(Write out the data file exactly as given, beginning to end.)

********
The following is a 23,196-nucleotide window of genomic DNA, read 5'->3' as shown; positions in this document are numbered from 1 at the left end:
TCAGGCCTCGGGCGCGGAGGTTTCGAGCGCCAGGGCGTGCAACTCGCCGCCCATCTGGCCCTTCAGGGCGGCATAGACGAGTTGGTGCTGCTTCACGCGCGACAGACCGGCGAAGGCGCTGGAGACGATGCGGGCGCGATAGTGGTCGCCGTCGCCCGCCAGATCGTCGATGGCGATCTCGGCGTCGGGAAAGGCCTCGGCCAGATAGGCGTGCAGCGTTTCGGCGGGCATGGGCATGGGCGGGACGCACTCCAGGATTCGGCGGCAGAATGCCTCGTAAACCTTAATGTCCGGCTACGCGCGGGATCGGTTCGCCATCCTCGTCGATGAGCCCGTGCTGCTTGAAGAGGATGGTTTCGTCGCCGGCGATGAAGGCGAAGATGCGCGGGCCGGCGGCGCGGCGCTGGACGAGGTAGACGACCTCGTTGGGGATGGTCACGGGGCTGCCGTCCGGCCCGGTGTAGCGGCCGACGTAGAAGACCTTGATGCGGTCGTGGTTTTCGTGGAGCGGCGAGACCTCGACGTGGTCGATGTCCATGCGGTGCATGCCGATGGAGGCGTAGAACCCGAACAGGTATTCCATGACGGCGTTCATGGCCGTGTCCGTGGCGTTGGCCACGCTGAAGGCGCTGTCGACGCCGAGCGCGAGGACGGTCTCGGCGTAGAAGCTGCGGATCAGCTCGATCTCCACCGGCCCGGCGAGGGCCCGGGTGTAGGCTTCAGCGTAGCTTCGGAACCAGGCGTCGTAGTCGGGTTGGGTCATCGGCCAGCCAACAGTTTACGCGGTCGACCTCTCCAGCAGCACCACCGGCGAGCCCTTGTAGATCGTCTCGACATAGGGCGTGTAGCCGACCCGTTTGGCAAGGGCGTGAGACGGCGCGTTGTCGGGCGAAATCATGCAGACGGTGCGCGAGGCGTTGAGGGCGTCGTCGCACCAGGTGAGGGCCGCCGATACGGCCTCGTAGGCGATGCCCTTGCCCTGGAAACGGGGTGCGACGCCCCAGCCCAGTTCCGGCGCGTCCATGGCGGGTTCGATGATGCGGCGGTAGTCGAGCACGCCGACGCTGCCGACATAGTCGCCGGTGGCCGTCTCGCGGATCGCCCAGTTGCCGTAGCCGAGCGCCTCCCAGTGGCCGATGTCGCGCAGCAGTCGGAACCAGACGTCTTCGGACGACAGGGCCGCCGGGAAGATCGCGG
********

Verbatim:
The following is a 23,196-nucleotide window of genomic DNA, read 5'->3' as shown; positions in this document are numbered from 1 at the left end:
TCAGGCCTCGGGCGCGGAGGTTTCGAGCGCCAGGGCGTGCAACTCGCCGCCCATCTGGCCCTTCAGGGCGGCATAGACGAGTTGGTGCTGCTTCACGCGCGACAGACCGGCGAAGGCGCTGGAGACGATGCGGGCGCGATAGTGGTCGCCGTCGCCCGCCAGATCGTCGATGGCGATCTCGGCGTCGGGAAAGGCCTCGGCCAGATAGGCGTGCAGCGTTTCGGCGGGCATGGGCATGGGCGGGACGCACTCCAGGATTCGGCGGCAGAATGCCTCGTAAACCTTAATGTCCGGCTACGCGCGGGATCGGTTCGCCATCCTCGTCGATGAGCCCGTGCTGCTTGAAGAGGATGGTTTCGTCGCCGGCGATGAAGGCGAAGATGCGCGGGCCGGCGGCGCGGCGCTGGACGAGGTAGACGACCTCGTTGGGGATGGTCACGGGGCTGCCGTCCGGCCCGGTGTAGCGGCCGACGTAGAAGACCTTGATGCGGTCGTGGTTTTCGTGGAGCGGCGAGACCTCGACGTGGTCGATGTCCATGCGGTGCATGCCGATGGAGGCGTAGAACCCGAACAGGTATTCCATGACGGCGTTCATGGCCGTGTCCGTGGCGTTGGCCACGCTGAAGGCGCTGTCGACGCCGAGCGCGAGGACGGTCTCGGCGTAGAAGCTGCGGATCAGCTCGATCTCCACCGGCCCGGCGAGGGCCCGGGTGTAGGCTTCAGCGTAGCTTCGGAACCAGGCGTCGTAGTCGGGTTGGGTCATCGGCCAGCCAACAGTTTACGCGGTCGACCTCTCCAGCAGCACCACCGGCGAGCCCTTGTAGATCGTCTCGACATAGGGCGTGTAGCCGACCCGTTTGGCAAGGGCGTGAGACGGCGCGTTGTCGGGCGAAATCATGCAGACGGTGCGCGAGGCGTTGAGGGCGTCGTCGCACCAGGTGAGGGCCGCCGATACGGCCTCGTAGGCGATGCCCTTGCCCTGGAAACGGGGTGCGACGCCCCAGCCCAGTTCCGGCGCGTCCATGGCGGGTTCGATGATGCGGCGGTAGTCGAGCACGCCGACGCTGCCGACATAGTCGCCGGTGGCCGTCTCGCGGATCGCCCAGTTGCCGTAGCCGAGCGCCTCCCAGTGGCCGATGTCGCGCAGCAGTCGGAACCAGACGTCTTCGGACGACAGGGCCGCCGGGAAGATCGCGG